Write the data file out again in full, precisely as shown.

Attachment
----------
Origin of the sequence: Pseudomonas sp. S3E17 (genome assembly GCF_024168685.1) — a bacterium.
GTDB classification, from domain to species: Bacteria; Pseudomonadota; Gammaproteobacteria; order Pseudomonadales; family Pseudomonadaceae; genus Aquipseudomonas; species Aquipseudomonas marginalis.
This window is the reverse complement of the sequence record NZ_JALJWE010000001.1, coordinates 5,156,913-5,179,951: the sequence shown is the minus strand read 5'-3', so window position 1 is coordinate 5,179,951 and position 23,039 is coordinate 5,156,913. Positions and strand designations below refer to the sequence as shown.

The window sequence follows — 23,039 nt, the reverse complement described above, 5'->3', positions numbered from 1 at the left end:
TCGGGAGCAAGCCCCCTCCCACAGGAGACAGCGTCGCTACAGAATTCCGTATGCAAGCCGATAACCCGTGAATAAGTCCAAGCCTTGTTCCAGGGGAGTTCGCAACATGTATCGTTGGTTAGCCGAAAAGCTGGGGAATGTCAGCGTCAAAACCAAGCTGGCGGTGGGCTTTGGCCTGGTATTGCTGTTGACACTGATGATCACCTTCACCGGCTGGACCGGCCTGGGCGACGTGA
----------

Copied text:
Origin of the sequence: Pseudomonas sp. S3E17 (genome assembly GCF_024168685.1) — a bacterium.
GTDB classification, from domain to species: Bacteria; Pseudomonadota; Gammaproteobacteria; order Pseudomonadales; family Pseudomonadaceae; genus Aquipseudomonas; species Aquipseudomonas marginalis.
This window is the reverse complement of the sequence record NZ_JALJWE010000001.1, coordinates 5,156,913-5,179,951: the sequence shown is the minus strand read 5'-3', so window position 1 is coordinate 5,179,951 and position 23,039 is coordinate 5,156,913. Positions and strand designations below refer to the sequence as shown.

The window sequence follows — 23,039 nt, the reverse complement described above, 5'->3', positions numbered from 1 at the left end:
TCGGGAGCAAGCCCCCTCCCACAGGAGACAGCGTCGCTACAGAATTCCGTATGCAAGCCGATAACCCGTGAATAAGTCCAAGCCTTGTTCCAGGGGAGTTCGCAACATGTATCGTTGGTTAGCCGAAAAGCTGGGGAATGTCAGCGTCAAAACCAAGCTGGCGGTGGGCTTTGGCCTGGTATTGCTGTTGACACTGATGATCACCTTCACCGGCTGGACCGGCCTGGGCGACGTGA